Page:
Rider Threatens to Sue Hamptons Subway for $34.2 Million
SCENE ON THE SUBWAY
Jerry Seinfeld and Jon Stewart were seen talking to one another on the platform in Southampton. Kim Cattrall was on the platform up in Springs, heading, she said, to pick up her pet dog at the groomer in Water Mill. Wall Street’s Ken Lipper was seen boarding the subway at Shinnecock, bound for Westhampton Beach and some big meeting, he said.
DAMAGED WESTERN HALF OF SUBWAY REOPENS
Last Friday morning, just in time for the upcoming Christmas rush, the western half of the subway system serving Southampton to Westhampton Beach reopened to the public. It had been damaged four weeks ago when our new subway cars, built too tall, ripped the ceiling lights out of all the tunnels. Although little bits of broken glass are still being found here and there, the reopening went well. Fingers crossed.
SUBWAY RIDER THREATENS TO SUE
A man named Fred Pingsley, of Bay Shore, who says he was forced to ride the subway from Amagansett to Montauk last Saturday morning, has hired a lawyer and served notice that he intends to sue the subway system for $34.2 million.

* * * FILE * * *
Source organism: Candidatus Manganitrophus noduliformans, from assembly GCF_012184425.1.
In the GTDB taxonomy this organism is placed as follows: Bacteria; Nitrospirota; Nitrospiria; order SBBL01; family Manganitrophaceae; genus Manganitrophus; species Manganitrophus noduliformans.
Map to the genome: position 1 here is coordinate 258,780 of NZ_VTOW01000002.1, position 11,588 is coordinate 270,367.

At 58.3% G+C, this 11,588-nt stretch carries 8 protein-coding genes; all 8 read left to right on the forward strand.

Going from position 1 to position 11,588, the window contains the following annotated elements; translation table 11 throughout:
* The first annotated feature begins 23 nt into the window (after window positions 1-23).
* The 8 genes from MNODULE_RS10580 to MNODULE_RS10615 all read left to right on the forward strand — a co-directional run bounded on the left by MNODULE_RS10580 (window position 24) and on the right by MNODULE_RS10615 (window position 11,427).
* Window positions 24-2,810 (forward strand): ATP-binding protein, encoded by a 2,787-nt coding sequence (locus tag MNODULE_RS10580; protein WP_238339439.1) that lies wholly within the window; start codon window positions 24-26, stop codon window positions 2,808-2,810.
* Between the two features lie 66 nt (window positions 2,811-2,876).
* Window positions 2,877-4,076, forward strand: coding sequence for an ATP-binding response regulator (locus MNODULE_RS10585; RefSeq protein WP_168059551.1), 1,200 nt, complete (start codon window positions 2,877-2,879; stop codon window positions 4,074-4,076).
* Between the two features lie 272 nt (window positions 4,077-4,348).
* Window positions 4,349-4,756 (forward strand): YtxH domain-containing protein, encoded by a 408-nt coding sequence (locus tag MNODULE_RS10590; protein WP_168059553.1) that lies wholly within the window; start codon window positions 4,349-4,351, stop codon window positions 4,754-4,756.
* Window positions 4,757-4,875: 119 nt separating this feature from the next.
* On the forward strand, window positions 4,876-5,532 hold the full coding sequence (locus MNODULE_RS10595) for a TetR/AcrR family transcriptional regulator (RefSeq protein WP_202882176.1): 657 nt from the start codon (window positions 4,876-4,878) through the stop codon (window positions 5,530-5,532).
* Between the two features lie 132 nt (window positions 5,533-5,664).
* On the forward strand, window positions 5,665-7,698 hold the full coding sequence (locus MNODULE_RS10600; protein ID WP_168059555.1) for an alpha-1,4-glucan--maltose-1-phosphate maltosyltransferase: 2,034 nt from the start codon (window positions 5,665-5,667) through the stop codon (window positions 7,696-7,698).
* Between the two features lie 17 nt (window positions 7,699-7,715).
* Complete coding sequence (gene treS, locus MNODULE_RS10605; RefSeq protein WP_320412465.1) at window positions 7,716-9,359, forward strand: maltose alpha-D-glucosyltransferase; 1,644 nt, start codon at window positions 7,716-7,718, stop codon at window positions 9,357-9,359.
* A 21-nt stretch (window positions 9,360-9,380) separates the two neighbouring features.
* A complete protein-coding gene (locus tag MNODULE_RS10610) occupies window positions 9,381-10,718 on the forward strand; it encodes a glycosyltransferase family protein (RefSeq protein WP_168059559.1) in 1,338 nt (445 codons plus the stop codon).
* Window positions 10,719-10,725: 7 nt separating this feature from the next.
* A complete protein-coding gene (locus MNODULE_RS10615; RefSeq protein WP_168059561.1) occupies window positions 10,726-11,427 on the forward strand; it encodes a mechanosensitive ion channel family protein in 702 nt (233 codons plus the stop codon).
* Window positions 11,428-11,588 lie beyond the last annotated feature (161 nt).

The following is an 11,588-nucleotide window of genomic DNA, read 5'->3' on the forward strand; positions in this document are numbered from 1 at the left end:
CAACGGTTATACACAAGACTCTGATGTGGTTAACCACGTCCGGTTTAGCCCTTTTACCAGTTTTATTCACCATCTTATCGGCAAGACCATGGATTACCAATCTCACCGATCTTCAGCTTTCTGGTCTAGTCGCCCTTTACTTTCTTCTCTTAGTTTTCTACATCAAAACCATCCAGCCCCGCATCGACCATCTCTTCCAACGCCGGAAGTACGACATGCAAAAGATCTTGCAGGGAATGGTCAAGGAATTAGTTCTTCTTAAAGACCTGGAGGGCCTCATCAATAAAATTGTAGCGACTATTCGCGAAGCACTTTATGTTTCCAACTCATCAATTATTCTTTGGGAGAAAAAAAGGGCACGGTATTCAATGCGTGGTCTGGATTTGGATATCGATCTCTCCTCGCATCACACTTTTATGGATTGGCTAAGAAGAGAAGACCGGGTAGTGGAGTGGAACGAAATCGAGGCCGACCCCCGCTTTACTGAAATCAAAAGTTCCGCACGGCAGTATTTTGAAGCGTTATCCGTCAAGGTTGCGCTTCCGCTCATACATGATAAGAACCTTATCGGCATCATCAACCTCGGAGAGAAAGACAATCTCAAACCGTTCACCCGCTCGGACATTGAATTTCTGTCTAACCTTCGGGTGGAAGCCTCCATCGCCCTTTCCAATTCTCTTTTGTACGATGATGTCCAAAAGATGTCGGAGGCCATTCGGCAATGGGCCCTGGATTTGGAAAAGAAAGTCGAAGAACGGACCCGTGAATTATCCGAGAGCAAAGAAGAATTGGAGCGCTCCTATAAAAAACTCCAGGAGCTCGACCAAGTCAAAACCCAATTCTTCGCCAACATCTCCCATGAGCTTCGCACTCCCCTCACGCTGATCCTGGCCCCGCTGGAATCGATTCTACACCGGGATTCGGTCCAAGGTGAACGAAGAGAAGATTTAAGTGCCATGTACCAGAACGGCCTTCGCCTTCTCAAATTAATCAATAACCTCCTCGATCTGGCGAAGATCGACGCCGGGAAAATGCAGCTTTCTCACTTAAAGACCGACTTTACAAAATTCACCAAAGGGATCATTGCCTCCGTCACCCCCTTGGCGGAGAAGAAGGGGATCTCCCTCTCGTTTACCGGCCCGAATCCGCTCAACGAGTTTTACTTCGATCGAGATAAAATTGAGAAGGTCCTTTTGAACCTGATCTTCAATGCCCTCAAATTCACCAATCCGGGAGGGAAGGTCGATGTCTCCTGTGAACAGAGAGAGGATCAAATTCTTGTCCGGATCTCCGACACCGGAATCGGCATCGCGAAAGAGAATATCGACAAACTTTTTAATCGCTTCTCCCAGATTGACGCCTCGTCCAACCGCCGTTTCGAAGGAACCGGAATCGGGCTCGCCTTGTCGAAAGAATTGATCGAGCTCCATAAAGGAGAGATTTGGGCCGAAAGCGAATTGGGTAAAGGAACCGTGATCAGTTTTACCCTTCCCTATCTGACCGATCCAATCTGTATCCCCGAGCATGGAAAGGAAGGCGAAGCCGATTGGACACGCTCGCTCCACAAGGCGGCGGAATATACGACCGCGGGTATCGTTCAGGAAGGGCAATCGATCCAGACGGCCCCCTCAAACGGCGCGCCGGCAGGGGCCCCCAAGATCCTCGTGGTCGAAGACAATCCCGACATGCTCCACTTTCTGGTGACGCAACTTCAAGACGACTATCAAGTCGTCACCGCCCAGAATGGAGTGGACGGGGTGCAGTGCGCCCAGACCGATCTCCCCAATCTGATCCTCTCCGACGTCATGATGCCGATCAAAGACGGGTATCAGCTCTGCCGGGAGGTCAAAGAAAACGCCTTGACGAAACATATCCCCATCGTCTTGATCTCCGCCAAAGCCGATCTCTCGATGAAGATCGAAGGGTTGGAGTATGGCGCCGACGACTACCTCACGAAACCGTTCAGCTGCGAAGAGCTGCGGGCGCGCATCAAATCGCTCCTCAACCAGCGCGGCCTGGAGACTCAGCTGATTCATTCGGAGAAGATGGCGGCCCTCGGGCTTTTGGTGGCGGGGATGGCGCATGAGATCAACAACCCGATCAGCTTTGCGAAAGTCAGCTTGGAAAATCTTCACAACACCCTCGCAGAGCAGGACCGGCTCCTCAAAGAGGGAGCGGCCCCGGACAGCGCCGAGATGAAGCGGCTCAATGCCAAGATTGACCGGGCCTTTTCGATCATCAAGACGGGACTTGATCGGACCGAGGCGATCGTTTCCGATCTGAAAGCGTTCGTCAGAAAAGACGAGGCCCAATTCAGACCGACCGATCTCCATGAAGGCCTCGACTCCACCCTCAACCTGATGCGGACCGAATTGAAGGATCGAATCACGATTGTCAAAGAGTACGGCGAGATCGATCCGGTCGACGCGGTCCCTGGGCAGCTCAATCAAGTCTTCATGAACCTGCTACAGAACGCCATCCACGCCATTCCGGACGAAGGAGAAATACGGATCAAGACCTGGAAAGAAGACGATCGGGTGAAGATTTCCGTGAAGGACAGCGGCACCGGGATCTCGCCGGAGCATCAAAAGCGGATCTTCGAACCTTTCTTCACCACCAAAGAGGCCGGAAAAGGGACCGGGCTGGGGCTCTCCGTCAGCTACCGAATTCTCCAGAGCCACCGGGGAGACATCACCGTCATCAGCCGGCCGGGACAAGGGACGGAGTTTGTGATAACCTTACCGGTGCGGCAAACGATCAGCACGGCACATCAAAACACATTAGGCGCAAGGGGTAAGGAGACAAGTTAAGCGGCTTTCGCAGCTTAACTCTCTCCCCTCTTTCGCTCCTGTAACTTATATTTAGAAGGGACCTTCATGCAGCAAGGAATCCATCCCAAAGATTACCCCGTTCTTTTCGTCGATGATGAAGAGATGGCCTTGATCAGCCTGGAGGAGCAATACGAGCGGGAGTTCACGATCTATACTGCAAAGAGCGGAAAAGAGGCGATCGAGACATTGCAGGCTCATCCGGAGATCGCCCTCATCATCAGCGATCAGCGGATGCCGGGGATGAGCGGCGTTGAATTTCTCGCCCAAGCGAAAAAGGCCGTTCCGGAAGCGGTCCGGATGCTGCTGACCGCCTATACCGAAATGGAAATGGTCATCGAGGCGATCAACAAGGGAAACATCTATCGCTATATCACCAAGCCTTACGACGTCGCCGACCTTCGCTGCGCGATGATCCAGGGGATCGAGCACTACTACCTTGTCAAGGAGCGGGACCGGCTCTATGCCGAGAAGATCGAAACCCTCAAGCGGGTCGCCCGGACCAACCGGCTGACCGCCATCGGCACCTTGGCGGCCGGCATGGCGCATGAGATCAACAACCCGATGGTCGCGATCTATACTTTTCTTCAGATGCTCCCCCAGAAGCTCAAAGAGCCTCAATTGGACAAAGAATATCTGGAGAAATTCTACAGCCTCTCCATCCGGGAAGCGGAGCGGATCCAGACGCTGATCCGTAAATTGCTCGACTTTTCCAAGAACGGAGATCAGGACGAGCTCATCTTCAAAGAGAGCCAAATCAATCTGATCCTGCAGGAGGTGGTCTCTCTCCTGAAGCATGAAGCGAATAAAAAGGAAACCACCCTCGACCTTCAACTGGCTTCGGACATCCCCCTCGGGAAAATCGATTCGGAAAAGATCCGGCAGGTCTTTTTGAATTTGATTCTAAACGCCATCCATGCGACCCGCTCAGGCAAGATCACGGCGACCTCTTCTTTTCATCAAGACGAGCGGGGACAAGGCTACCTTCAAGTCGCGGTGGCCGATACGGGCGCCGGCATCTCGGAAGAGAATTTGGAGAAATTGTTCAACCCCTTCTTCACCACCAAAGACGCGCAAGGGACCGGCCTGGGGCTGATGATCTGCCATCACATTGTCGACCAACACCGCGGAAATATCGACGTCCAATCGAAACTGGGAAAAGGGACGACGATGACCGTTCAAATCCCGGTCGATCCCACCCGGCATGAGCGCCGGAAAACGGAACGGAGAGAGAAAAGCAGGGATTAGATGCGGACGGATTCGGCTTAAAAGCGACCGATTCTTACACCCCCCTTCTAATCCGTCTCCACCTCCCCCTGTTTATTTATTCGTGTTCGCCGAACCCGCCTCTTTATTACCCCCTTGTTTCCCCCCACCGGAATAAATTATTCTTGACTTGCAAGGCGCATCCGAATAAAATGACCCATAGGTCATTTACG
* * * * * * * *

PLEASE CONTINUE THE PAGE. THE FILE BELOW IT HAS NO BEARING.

According to Pingsley, he was walking along Main Street in Amagansett minding his own business when at exactly 11:29 a.m., a manager of the subway system, whom he identified as Wallace T. Townsend, grabbed him from behind and carried him against his will down the subway stairs to the turnstile, put in a token, and then threw him onto the train to Montauk. When he protested while all this took place, he was told that the record for the most subway riders for the week was about to be broken and that because the week officially ends at 11:30 a.m. on Saturday morning, they needed one more person to make it happen and he just happened to be at the wrong place at the wrong time.
After being shoved onto the train and, while the doors were still open, Pingsley shouted that he’d had just about enough, because now the record had been broken and he should be let go. Townsend said, “Not so fast! You have to come through the next station for it to count, and with that the doors closed and the train took off.
Pingsley said he was able to take the return trip back to Amagansett without further expense on the next westbound subway, but because of the way he was treated and the hour he lost, he is suing.
YARD SALE A SUCCESS
More than 3,000 broken antique light fixtures, each of them quite valuable, were sold at the yard sale at the Montauk yards last Friday. All these light fixtures had been sheared off the underside of the subway tube ceilings by the maiden and disastrous voyage of the double-decker subway cars made in Sweden especially for this subway. Some of the light fixtures were in good condition and some not. All but about 50 sold. The yard sale was supervised by volunteers under the aegis of Mrs. Aspinall, who said that after deducting expenses, more than $55 was raised for charity.
TURKEY GIVEAWAY DISASTER